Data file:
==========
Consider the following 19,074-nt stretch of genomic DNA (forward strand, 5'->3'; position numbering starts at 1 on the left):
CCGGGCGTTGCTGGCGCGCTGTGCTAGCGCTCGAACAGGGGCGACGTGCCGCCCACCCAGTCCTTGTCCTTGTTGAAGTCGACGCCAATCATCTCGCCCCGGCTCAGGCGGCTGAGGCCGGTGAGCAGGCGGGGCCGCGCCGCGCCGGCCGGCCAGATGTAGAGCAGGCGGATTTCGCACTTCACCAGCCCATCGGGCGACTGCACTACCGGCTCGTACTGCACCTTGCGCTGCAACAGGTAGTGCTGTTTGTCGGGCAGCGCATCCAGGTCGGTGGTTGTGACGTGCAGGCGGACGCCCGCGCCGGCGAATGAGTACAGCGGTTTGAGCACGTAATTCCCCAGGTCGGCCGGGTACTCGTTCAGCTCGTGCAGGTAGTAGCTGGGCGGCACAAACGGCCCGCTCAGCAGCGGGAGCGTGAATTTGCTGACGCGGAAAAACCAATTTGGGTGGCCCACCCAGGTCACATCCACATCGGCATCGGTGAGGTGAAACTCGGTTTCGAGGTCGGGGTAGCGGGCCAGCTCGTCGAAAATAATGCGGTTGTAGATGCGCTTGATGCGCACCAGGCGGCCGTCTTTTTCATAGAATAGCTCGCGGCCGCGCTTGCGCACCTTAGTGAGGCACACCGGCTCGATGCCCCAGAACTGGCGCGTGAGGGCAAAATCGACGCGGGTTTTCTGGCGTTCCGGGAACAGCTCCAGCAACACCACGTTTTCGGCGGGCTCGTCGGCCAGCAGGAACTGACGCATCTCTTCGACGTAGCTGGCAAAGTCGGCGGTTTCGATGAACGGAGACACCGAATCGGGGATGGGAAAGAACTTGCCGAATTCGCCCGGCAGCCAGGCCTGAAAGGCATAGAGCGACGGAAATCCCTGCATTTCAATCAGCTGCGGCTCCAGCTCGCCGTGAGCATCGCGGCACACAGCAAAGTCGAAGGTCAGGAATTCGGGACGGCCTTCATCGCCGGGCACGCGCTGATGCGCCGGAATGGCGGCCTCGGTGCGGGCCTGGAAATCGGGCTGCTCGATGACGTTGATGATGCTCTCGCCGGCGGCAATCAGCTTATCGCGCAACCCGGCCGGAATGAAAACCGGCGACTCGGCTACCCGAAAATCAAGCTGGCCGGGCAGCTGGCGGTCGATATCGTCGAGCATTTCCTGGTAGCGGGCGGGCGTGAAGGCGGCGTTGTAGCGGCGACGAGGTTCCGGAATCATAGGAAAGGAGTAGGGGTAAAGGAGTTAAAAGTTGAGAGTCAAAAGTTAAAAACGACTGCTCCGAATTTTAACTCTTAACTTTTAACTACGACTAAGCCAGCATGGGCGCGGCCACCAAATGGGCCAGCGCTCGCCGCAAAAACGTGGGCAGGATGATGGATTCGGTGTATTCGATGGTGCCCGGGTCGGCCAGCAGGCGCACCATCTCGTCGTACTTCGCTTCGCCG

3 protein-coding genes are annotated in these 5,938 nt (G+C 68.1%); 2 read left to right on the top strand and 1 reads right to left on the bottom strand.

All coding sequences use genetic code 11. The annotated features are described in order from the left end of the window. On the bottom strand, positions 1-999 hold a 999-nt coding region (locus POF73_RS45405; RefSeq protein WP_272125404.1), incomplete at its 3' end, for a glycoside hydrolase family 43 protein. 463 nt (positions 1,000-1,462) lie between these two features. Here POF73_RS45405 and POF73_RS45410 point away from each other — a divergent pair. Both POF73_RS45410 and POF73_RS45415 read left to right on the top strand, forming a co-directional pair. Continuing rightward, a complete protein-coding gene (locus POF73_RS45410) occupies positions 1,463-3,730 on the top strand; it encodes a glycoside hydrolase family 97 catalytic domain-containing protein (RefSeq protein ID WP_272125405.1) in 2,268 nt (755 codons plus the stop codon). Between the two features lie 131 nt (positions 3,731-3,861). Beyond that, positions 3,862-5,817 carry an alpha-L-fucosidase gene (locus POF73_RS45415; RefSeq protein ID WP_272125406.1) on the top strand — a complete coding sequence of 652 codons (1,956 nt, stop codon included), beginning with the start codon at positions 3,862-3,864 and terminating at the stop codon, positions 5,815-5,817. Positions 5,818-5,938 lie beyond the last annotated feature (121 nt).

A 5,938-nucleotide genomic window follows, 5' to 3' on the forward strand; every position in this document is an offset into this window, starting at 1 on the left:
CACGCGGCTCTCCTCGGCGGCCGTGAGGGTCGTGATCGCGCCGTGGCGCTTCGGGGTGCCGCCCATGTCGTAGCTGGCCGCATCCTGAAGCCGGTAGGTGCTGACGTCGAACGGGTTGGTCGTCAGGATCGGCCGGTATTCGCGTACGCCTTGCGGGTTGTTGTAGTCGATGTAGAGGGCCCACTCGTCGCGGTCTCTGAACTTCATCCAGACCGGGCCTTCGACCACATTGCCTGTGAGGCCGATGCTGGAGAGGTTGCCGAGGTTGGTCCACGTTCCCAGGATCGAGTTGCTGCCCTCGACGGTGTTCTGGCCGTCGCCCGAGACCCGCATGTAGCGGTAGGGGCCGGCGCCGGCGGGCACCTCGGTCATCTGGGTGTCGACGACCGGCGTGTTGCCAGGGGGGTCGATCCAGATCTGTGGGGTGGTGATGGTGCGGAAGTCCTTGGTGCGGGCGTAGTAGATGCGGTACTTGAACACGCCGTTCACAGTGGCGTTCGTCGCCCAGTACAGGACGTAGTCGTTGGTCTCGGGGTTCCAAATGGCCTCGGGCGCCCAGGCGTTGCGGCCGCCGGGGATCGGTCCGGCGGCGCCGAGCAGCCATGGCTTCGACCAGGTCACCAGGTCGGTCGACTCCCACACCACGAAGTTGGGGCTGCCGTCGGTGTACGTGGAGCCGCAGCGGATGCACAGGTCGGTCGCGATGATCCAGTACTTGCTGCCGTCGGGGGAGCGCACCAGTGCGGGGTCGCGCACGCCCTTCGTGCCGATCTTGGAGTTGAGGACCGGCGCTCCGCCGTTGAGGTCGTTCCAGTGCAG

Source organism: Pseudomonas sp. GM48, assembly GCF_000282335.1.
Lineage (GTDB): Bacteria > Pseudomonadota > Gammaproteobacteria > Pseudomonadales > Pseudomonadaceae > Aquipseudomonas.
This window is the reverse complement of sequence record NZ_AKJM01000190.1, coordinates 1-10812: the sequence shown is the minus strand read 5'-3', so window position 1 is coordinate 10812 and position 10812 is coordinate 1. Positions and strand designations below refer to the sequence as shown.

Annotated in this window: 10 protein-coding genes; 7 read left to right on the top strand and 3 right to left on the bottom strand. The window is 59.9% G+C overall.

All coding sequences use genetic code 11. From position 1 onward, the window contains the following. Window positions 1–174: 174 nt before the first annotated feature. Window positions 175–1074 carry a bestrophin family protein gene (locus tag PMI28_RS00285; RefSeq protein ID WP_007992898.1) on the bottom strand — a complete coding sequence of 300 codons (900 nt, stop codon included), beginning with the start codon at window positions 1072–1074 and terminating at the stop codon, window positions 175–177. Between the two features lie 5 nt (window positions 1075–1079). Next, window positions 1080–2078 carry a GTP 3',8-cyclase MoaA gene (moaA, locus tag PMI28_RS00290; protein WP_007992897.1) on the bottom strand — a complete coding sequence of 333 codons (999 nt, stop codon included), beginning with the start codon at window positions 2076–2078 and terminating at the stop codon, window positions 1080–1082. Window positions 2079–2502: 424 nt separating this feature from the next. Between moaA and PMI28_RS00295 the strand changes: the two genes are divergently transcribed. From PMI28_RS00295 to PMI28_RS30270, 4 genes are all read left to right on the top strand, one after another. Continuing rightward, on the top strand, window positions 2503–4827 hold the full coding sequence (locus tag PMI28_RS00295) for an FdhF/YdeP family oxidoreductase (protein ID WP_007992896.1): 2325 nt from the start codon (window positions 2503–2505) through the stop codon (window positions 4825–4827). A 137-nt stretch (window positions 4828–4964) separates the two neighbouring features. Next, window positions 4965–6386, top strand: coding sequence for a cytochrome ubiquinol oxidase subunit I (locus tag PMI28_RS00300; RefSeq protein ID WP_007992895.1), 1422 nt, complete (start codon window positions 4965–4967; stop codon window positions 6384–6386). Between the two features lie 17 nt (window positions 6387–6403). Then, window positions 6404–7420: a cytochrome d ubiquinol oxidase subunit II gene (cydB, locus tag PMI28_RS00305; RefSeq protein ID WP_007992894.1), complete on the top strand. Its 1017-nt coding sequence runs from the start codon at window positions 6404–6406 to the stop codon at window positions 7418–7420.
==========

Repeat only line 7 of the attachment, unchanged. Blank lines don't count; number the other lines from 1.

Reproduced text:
Source organism: Pseudomonas sp. GM48, assembly GCF_000282335.1.